Spiders are some incredible creatures. They spin beautiful, deadly webs with impressive speed and efficiency. Their webs are both intricate and elaborate, but strong and effective at specific critical tasks. A spider can tell whether the vibrations reverberating through a web are caused by struggling prey or an innocuous leaf. Some are so sophisticated as to, if they leave the web, spin a small “warning line” while traveling afar to alert them of any hapless prey.

A good full-stack developer reminds me of a spider. They are masters of their domain and, like a spider spinning its web, are efficient in writing code that is beautiful through simplicity and efficiency. They understand the connectedness of different parts of their stack and how small imperfections or imprecisions can sometimes bring down an entire system through a catastrophic chain of events.

A Spider on its Web (This is what a good developer looks like)

Whenever there is some unsolved issue with a production system, management always runs to the few “angel” developers certain to divine the cause no matter the subsystem. Just as some spiders can tell the difference between prey and a leaf hitting a part of their web, good developers are able to quickly identify obscure messages or log spam pointing to the root cause instead of focusing on background noise. Instead of innate natural abilities, a good full-stack developer attributes his ability to an impressive collection of domain knowledge through thorough study and understanding of his own stack (and, fine, maybe some innate ability).

Lawrence Gellert has an interesting article on what makes a good full-stack developer that I think addresses much of what is important. But what I want to focus on is the last paragraph of his closing thoughts:

I’m not sure you can call yourself a full stack developer until you have worked in multiple languages, platforms, and even industries in your professional career. Full stack goes beyond a ‘senior engineer’, as it is along the same lines as a polyglot programmer but with a higher view of all the connecting pieces. …

Whether or not you have earned the “title” of full-stack developer is immaterial and unimportant. If you are writing code that is part of a larger, more complicated system you should adapt a full-stack mindset. Gone are the days of javascript being used only for simple user-interaction. Now every line of code that is written (wherever it falls in the stack) can, and might, affect different systems in a variety of ways. A large and robust back-end infrastructure can be brought to its knees by improperly implemented client-side code, particularly in today’s environment of complex web applications.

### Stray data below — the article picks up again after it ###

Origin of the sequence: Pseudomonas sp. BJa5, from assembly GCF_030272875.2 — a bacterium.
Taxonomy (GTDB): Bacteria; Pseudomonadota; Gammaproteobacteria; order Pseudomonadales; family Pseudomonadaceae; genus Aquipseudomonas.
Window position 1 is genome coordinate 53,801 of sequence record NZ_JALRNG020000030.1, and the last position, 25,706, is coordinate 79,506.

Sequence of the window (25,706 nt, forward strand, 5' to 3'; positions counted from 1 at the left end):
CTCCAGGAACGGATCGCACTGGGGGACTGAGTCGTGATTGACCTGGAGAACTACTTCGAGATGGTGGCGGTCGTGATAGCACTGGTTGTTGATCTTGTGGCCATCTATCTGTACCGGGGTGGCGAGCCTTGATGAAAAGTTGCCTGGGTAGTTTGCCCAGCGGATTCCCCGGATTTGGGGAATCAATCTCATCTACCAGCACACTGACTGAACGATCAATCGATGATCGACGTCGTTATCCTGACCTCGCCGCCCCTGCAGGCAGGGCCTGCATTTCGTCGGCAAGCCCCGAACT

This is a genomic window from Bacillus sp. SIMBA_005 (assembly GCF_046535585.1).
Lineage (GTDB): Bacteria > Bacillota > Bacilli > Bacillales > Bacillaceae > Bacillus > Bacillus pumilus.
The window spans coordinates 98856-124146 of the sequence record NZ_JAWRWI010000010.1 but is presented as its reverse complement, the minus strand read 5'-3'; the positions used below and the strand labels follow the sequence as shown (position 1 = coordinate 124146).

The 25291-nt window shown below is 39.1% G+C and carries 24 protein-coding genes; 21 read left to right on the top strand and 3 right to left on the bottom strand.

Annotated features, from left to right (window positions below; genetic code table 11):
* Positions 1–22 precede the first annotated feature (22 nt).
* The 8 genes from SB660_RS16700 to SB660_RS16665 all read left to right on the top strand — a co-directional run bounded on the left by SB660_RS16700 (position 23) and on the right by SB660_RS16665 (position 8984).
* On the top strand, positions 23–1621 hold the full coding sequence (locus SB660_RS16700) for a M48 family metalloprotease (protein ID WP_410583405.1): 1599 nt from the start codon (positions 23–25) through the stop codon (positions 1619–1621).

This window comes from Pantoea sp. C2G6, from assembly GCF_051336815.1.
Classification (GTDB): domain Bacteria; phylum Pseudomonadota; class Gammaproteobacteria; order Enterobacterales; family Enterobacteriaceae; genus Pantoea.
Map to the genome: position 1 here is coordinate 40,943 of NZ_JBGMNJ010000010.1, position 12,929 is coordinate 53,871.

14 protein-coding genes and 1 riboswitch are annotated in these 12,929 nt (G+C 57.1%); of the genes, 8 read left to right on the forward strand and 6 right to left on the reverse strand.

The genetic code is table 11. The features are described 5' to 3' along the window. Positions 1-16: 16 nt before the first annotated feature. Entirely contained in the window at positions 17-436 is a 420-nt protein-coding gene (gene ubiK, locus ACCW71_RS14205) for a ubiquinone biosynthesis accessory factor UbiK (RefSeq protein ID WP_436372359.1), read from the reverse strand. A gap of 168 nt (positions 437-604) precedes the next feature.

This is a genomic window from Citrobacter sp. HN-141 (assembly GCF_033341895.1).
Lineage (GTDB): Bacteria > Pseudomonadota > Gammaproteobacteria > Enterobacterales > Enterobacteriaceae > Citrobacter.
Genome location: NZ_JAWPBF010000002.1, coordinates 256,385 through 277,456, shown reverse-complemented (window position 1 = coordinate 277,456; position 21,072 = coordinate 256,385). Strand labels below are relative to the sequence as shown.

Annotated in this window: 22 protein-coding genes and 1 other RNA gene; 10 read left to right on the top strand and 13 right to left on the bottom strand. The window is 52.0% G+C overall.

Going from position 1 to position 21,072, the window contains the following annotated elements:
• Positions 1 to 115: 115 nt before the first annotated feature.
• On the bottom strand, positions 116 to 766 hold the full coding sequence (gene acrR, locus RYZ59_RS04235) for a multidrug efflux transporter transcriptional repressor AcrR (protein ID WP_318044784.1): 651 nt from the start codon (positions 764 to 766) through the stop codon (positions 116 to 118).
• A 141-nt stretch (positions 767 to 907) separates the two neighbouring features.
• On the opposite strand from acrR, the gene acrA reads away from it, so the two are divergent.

Even if you spend all of your time purely on the front-end, seek to know how your data is being delivered. Try to understand the mechanisms in place to serve users at scale. Do your web-service or FE boxes sit behind a proxy/reverse proxy? Why/why not? If things suddenly come under heavy load can you fall back to a static version of your page? Will your back end handle the new multitude of API calls you want to make? If you are more of a BE person, is there a better way to structure your data so that the FE’s aren’t pulling their hair out? Are your api’s optimized for their actual use cases or do you spend too much time on calls nobody even knows to use? The more you reach out of your comfort zone to empower your understanding, the more valuable an engineer and the more productive you will become, especially when a member of a team. You will be easier to work with and people will appreciate you taking the time to learn their craft.

Funnily enough (and despite this blog’s title), I don’t think the term “full-stack” developer is very accurate. A stack is a fine model for a simple site architecture, but as requirements grow any platform turns into something that looks more like, you might have guessed, a spider web:

A Complicated Web Architecture (From http://docs.openstack.org/)

To me, a stack model implies I can start at the beginning, and move to the end. It doesn’t really express the cyclical nature of larger services and fails to illustrate the level of coupling that can occur between components. Regardless of the applicability of the term (and I wouldn’t want to try changing the common vernacular anyway), try to grow your “full-stackness” and understand more of these relationships. Obviously everyone will have their area of expertise, but taking a little time to understand how the threads you weave affect those they connect to will be better for everyone. Learn what type of issue causes particular vibrations on your own strands, and how your own issues can cause vibrations on others. Try to become a spider.

blog comments powered by Disqus